Three Ways to Manage Hospital Capabilities and Capacity During the Coronavirus Surge
How improvisation and creativity can better equip you to respond to increasing community need
Written by: Michelle Ossmann, PhD, MSN, Director of Healthcare Knowledge & Insight at Herman Miller and Gail Caldwell, RN, BSN, Senior Healthcare Consultant at Herman Miller
Clinicians are experts at improvisation and creativity. We host weddings in ICUs and hang IV bags from paperclips in wall grout lines. We figure out how to get 5-drip, vented patients outside, convinced that a dose of sunlight will make all the difference. We use a spectrum of tapes to hold together, tie down, balance, secure, and reconfigure just about anything, all in the name of helping our patients. And we practice how to respond in a crisis, whether to support an individual patient or an entire community. One of those crises is happening now. As the coronavirus surge stresses our hospital systems, let’s remember that we are resourceful. This is a tape and paperclips moment, and we are up for the challenge.
As we mobilize preparedness teams to respond to community needs, here are three ways to use your natural ingenuity to enhance capabilities and extend hospital capacity during a crisis.
1. Be Inventive
Now is the time to look at space and objects differently and leverage what is on hand. Scour your inventory with an eye toward needs and activities rather than specific objects with specific functions. Need a way to provide visual privacy? Consider that warehoused panel system. Mobile marker boards can do double duty as dividers and communication devices and have the added benefit of being easy to clean. Searching for a place to house supplies? A mobile office pedestal might work. Tall, unused filing cabinets provide storage and subdivide space. Reconfigured supply carts can become mobile triage or screening stations. You’re only confined by the limits of your imagination.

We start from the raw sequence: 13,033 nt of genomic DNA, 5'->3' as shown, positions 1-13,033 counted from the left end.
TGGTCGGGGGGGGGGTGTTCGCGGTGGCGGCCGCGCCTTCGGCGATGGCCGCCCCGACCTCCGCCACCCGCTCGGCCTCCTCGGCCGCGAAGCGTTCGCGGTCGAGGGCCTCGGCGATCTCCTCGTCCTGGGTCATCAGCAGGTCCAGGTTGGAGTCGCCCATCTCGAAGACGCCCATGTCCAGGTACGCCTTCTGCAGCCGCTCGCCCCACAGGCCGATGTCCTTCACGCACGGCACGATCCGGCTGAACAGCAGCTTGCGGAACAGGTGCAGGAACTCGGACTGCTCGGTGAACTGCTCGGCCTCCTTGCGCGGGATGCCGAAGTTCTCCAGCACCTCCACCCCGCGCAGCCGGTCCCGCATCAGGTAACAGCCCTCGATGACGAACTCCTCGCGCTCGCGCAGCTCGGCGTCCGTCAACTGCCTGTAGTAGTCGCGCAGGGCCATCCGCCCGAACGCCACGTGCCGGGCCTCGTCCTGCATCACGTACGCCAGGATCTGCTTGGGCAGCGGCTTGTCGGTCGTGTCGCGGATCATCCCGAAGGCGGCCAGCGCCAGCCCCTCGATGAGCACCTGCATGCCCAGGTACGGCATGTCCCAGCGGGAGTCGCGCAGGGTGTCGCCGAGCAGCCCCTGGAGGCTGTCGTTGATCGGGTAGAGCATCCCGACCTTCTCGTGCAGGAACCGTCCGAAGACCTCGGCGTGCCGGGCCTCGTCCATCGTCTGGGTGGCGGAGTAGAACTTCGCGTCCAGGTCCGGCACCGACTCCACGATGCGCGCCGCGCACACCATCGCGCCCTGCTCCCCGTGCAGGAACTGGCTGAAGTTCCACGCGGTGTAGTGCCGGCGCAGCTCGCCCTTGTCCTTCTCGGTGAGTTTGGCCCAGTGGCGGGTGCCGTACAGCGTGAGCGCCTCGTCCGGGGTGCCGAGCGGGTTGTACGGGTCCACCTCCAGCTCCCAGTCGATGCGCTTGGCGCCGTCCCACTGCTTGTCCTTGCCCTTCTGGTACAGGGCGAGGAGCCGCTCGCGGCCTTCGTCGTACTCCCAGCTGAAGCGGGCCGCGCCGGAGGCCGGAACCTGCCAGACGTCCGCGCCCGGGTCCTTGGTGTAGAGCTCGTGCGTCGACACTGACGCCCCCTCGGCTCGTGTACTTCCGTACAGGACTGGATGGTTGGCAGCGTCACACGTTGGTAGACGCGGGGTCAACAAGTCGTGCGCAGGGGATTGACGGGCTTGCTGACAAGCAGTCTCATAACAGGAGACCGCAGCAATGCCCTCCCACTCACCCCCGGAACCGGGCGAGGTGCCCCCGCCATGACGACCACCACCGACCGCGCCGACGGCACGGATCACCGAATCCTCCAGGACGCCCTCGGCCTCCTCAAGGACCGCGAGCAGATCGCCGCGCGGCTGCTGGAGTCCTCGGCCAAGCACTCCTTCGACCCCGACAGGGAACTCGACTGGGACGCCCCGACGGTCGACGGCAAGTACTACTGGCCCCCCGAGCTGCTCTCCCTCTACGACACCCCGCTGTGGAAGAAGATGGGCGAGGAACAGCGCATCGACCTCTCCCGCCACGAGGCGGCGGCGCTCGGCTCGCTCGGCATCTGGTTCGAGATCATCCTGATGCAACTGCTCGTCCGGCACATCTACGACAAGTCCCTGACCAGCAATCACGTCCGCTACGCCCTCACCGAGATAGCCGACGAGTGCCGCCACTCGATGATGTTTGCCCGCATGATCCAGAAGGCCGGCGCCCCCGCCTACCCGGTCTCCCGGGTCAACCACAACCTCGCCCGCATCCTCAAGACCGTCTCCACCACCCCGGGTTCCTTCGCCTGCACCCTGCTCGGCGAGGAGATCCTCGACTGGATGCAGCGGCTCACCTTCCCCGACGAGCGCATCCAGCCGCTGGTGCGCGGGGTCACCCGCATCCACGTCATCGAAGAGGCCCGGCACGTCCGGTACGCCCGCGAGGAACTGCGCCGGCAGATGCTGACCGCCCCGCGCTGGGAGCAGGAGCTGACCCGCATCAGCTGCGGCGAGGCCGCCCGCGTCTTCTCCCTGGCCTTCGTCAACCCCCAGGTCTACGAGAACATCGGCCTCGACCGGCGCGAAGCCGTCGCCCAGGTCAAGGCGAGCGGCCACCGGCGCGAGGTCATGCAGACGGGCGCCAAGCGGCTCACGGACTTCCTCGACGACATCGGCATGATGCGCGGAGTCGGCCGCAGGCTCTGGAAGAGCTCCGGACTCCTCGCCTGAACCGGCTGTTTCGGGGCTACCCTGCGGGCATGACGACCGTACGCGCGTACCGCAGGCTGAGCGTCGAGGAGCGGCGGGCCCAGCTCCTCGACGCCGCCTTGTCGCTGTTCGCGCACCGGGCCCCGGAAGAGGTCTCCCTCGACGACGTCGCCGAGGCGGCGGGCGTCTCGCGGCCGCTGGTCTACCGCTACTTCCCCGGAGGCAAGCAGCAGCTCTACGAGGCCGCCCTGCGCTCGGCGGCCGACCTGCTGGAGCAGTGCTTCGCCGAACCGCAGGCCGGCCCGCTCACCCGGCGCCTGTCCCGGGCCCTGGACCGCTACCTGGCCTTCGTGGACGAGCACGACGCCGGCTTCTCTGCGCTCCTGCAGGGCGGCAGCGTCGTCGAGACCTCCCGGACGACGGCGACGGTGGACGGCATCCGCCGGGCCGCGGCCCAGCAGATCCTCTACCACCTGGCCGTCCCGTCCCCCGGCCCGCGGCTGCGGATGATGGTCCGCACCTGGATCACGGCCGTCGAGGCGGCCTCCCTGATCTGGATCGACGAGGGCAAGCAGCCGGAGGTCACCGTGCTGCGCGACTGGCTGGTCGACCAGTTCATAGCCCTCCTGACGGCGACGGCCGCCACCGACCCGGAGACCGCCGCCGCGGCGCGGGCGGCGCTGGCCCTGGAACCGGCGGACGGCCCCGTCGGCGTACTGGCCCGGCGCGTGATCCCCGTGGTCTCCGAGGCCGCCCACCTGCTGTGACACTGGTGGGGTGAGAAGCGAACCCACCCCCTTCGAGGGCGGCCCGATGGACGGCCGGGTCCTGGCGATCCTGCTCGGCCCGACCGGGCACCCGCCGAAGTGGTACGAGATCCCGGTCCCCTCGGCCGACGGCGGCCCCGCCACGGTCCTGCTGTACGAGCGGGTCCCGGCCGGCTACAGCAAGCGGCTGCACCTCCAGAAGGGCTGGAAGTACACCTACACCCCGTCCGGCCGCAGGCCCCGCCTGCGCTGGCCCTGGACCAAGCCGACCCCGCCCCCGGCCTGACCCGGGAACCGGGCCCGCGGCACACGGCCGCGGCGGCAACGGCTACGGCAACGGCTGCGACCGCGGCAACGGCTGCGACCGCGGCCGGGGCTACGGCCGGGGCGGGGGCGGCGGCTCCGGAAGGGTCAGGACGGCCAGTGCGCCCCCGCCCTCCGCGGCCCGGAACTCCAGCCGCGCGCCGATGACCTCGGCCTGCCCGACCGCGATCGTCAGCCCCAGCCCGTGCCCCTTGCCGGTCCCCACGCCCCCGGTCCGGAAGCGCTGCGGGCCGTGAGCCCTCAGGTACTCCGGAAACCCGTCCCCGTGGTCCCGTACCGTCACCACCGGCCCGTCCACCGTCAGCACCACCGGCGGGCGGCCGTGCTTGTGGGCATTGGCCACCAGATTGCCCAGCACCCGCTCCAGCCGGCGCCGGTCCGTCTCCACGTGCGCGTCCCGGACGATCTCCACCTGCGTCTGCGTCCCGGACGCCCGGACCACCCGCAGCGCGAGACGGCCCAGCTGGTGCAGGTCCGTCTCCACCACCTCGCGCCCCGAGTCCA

2. Safety Still Comes First
Try to reduce surface contamination by looking for objects that can be easily cleaned, with minimal surface joints or seams. Where possible, choose hard and soft surfaces that are impervious and smooth. But also recognize that sometimes we must make do. Having a comfortable, upholstered chair for an ill patient is better than none at all. Think about how to make that chair safe for reuse. Perhaps a sheet or disposable drape can serve as a barrier.
While we must work quickly, let’s not forget the basics for preventing patient and staff injuries. Chair armrests help patients transition safely from sitting to standing, while low-slung lounge seats should be avoided. Rolling seats are only for staff, and sharp cornered tables are best left in the admin office.
3. Design for Observation and Flow
Even impromptu care rooms should address two fundamental patient care principles: observation and flow. You need to keep an eye on your patients, so carefully consider lines of sight that balance patient visualization and privacy. And take advantage of the reciprocity you give patients when you can see them. They can see you, too! People in your care are comforted by your presence, just by knowing you are there to share your expertise and care.
Remember to allow yourself the freedom to rearrange patient flow as needs change. This is the time to iterate. As much as you’ve planned and prepared, you will learn new ways to adapt and respond on a daily basis. Where possible, keep the ad hoc setting flexible and mobile, which will also make it easier to take it down when you’re ready.
We’re Here to Help
Preparedness and agility during the coronavirus surge are a team effort. You need help, and we’re here to think and work with you. We will look at what you’re working with and create together. If you find that you’re short on something, connect with your local dealer to locate furnishings that will make your ideas a reality. For more ideas and inspiration, check out the healthcare section of our website. Stay strong, and never forget your capacity for inventiveness!